Monday, June 14, 2010

Another Bead Exporter Stealing My Photos

Hi, everyone....

Just a quick blog to ask that people please not buy from this company from India - JPM Beads N Findings - they have lifted quite a few of my bead photos - even some more recent ones - to use on their website to lure people to buy their mass-produced beads.  This company did not ask my permission to use my images - they just lifted them off of my website

There are a ton of images of mine all over their site - some to represent beads they sell, and some used as graphical ads and column headers.  It appears that they have used the images of several lampwork beadmakers - mixed in with what appears to be their own images of their inferior work.

I have dealt with this kind of thing for years, and I have no real recourse.  The only thing I can do is inform the public and ask for your understanding.  Please feel free to spread the word if you feel inclined to do so. 

And now I have to go try and make beads with a heavy heart.  This kind of thing always steals my creative joy.


  1. I can't believe a company would risk their reputation to do that! And surely if someone did buy from them expecting to receive high quality beads then get crappy beads they would want their money back. Artist beads are easily distinguished from mass produced beads. I will spread the word about this dodgy company.

  2. I know this store but I didn't know they use other artists' pictures..

    When I started my own online jewelry components store a few years ago, I decided to buy some Indian lampwork beads. That was the worst shopping experience ever.
    The first store took my money ($500) and sent nothing. I've chosen the super slow&cheap shipping, so after 3 months of waiting I realized I won't receive anything, seller started to ignore my emails and it was too late for chargeback. Oh my.

    I didn't give up and decided to buy beads from another Indian seller, this time a smaller value of beads just to make sure they really have the beads and to check the quality. A bunch of beads arrived, I still have them pictured here at my store blog:

    They were so badly packed, I couldn't believe my eyes. All beads were in the same cotton bag, no bubblewrap, nothing like that. A lot of them arrived broken, some others broke later, particularly the ones with dots and flowers. I believe they weren't annealed. And holes weren't cleaned at all, the beads arrived covered in separator dust. Terrible!

    So I decided not to deal with Indian lampwork sellers, and I encourage everyone to do so :)

    And Kandice, please don't feel so bad about that. I know it's not good, but please don't let them affect you.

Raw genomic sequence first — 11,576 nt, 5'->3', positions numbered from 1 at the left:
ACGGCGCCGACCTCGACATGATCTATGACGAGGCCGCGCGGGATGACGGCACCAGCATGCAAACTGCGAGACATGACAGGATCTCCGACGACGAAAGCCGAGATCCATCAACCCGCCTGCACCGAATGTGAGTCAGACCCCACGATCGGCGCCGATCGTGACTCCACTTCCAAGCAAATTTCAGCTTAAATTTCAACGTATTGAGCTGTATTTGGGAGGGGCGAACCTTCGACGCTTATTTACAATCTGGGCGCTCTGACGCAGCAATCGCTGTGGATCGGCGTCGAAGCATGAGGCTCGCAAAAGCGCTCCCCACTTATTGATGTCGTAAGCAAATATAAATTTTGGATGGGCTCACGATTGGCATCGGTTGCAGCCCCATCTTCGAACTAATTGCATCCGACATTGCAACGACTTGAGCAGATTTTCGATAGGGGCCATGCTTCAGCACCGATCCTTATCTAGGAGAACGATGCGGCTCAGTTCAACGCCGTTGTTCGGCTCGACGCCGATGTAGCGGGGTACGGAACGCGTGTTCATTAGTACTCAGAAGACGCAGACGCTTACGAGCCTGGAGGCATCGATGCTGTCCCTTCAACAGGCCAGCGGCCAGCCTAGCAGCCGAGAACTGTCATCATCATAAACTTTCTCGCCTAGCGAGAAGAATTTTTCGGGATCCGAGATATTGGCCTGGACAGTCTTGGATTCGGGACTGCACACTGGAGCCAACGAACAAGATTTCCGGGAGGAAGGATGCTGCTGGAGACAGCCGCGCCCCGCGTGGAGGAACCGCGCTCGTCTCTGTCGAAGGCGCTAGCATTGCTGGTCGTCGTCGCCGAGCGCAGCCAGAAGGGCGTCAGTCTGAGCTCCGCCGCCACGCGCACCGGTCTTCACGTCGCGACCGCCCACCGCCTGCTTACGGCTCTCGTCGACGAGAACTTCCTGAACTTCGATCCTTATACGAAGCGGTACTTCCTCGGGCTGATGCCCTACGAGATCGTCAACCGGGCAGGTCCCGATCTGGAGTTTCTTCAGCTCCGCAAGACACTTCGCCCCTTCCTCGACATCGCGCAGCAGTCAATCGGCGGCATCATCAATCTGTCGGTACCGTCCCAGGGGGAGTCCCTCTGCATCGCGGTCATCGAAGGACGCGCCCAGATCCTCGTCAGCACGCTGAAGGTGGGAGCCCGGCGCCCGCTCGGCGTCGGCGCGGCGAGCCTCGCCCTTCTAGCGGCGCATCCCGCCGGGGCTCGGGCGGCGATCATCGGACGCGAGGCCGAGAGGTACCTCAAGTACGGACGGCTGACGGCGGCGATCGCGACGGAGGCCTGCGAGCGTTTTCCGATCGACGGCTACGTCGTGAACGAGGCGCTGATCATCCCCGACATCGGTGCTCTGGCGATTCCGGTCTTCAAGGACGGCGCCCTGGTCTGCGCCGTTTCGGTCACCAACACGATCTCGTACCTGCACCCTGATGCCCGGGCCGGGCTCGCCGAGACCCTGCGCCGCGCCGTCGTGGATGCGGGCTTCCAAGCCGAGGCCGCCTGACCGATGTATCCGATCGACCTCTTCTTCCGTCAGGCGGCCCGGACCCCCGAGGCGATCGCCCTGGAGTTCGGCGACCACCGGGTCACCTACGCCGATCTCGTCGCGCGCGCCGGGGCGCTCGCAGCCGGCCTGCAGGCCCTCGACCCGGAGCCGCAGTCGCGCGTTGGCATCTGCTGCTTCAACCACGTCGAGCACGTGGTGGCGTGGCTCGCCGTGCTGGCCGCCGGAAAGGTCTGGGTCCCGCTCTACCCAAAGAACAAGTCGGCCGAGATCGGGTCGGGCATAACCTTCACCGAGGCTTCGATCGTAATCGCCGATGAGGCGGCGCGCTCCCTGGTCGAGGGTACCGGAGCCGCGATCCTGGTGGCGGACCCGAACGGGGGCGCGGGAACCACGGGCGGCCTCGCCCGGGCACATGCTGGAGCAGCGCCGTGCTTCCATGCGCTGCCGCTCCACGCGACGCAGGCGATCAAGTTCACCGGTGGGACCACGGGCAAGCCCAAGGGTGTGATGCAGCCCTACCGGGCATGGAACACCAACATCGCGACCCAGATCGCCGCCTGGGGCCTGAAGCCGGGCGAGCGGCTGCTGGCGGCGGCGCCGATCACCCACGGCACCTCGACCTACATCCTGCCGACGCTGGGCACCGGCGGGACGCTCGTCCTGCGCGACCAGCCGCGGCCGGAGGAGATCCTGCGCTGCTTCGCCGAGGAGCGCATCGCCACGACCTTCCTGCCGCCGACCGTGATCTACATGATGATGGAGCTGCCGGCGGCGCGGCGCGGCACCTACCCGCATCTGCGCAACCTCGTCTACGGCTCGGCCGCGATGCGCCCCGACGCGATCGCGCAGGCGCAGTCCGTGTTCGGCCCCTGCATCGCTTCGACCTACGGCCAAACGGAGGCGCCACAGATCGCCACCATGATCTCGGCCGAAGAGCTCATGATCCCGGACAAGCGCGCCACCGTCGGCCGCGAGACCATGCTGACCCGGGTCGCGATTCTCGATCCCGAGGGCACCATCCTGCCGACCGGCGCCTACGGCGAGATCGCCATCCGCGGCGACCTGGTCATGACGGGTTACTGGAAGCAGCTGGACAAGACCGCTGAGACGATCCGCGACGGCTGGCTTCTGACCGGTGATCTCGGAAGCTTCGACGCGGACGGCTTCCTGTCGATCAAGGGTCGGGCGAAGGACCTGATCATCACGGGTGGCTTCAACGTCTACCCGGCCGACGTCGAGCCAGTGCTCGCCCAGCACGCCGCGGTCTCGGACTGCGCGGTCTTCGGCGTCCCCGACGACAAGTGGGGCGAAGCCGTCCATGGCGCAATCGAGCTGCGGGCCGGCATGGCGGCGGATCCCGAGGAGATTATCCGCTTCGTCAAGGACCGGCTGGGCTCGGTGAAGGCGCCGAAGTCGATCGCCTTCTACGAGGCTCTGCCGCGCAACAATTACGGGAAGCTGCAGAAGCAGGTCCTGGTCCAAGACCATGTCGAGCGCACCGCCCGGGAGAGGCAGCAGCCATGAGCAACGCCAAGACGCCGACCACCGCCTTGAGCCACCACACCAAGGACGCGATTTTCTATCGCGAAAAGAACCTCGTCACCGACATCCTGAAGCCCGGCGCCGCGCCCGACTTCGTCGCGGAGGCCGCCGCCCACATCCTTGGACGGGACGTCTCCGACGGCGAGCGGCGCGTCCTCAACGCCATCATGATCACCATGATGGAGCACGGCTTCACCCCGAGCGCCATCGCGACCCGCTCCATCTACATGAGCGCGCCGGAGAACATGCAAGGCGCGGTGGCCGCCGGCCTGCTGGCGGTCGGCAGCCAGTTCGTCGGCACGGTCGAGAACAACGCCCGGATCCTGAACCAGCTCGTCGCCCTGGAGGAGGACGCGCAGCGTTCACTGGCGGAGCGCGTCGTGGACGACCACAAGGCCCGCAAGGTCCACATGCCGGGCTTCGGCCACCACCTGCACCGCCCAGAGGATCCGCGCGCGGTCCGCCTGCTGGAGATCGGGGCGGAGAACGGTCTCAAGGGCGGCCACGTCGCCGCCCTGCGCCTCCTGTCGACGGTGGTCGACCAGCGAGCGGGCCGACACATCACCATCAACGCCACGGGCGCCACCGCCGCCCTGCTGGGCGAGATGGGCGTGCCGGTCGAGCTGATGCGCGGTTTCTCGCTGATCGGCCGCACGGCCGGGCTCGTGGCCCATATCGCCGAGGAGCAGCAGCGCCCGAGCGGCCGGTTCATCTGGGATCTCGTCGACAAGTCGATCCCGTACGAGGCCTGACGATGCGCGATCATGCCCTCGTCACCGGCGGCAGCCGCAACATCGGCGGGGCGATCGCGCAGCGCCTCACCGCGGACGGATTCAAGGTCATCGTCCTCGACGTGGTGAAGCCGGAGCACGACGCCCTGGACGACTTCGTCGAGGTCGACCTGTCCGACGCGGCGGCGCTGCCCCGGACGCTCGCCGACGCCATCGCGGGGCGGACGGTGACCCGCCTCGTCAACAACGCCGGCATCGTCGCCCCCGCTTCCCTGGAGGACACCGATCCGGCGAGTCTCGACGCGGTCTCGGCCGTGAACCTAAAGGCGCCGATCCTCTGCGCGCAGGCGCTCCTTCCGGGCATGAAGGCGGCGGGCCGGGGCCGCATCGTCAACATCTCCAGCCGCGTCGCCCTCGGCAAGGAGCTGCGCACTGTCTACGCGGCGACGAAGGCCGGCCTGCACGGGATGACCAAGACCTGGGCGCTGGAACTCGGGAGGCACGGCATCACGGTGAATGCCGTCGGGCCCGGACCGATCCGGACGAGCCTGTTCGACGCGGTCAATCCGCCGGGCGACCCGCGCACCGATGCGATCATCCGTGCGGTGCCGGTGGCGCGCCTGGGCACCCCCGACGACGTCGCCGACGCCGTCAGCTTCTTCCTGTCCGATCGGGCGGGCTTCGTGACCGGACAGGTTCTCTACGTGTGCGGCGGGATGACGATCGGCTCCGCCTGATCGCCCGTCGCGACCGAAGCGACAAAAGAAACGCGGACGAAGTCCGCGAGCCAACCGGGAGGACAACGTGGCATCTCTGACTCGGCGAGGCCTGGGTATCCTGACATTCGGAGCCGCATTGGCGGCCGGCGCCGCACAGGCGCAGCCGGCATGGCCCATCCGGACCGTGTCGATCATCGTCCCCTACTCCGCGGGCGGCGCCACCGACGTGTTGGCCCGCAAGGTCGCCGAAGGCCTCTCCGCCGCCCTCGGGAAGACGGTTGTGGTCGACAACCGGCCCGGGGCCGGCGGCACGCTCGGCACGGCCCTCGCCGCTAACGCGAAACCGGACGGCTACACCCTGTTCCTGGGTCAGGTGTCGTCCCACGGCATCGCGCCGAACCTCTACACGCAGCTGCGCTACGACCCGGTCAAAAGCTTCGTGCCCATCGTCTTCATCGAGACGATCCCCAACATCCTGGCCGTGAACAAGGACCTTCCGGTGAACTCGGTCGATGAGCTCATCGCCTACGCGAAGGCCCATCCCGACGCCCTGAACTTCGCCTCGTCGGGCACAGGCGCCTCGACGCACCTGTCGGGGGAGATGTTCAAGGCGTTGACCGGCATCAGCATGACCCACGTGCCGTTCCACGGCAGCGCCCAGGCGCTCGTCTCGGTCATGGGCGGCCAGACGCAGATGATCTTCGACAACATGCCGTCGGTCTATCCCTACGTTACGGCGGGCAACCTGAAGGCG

3. This makes my blood boil.
    As a fellow lampwork artist, we have to compete with these sellers and have to continually tell the consumer WHY our beads are so much better.

    Not only do they steal pictures, we also have to compete with some exporters copying the bead designs WE create and selling them by the thousands as 'Artisan Beads'

    GIRL OF FALL: I worked in a bead shop once, and saw how the indian glass beads arrived, and yes, I was disgusted what's worse is, now that I trade a markets nearly every weekend, people are skeptical as to the quality of my beads based on the experiences they have had with indian glass beads, random cracking, chips, powder etc...

    Even though they would pretend to not understand, I would ring these nasty buggers and give them a serve.

    Kandice: no one could hope to match the beauty and perfection displayed in your beads, they are just lovely and I have always admired your work and the colours you use.

    Dont let good for nothing thieves ruin your day, I know its hard to be creative when your mojo has taken a leave day :O) remember the support you have from your fellow pyromaniacs, we'll help spread the word!!!!

  4. Thank you for letting us know! The important thing is to get the word out so that consumers can tell the difference.

    I almost had a fit in a chain clothing store just yesterday. They're selling wire and fiber woven earrings - a typical handmade design, now being mass produced in China or Taiwan. My husband dragged me out "before I offended the staff". It's not their fault, but they should also be aware of what they're selling.

    I've also noticed bib necklaces with "bead embroidery" in fashion magazines recently. They're being sold by the armload at assorted chain stores, so you know they're not being made by true artists, or for a fair wage.

    Some people will always prefer the cheapest possible product, but I believe that a lack of knowledge for the quality alternative is what keeps these awful companies in business.

    Chin up! Your true fans are worth 1000 of their customers.

  5. Dang it!! Another one. That is totally not right. I am so sorry Kandice.

  6. Kandice. I'm so sorry, what an ass. I have other words, but will contain myself. Hugs.

  7. This sort of thing makes me angry,I too have been stung and refuse to deal with Indian suppliers.
    Tip, right click disable your photos on your website, I do this with all mine now.
    I don't think you have the same controls in a blog but just add a watermark to your photos before uploading to your blog page they will have a harder job editing any of the watermark with photoshop and probably won't even bother.
    Hope this helps...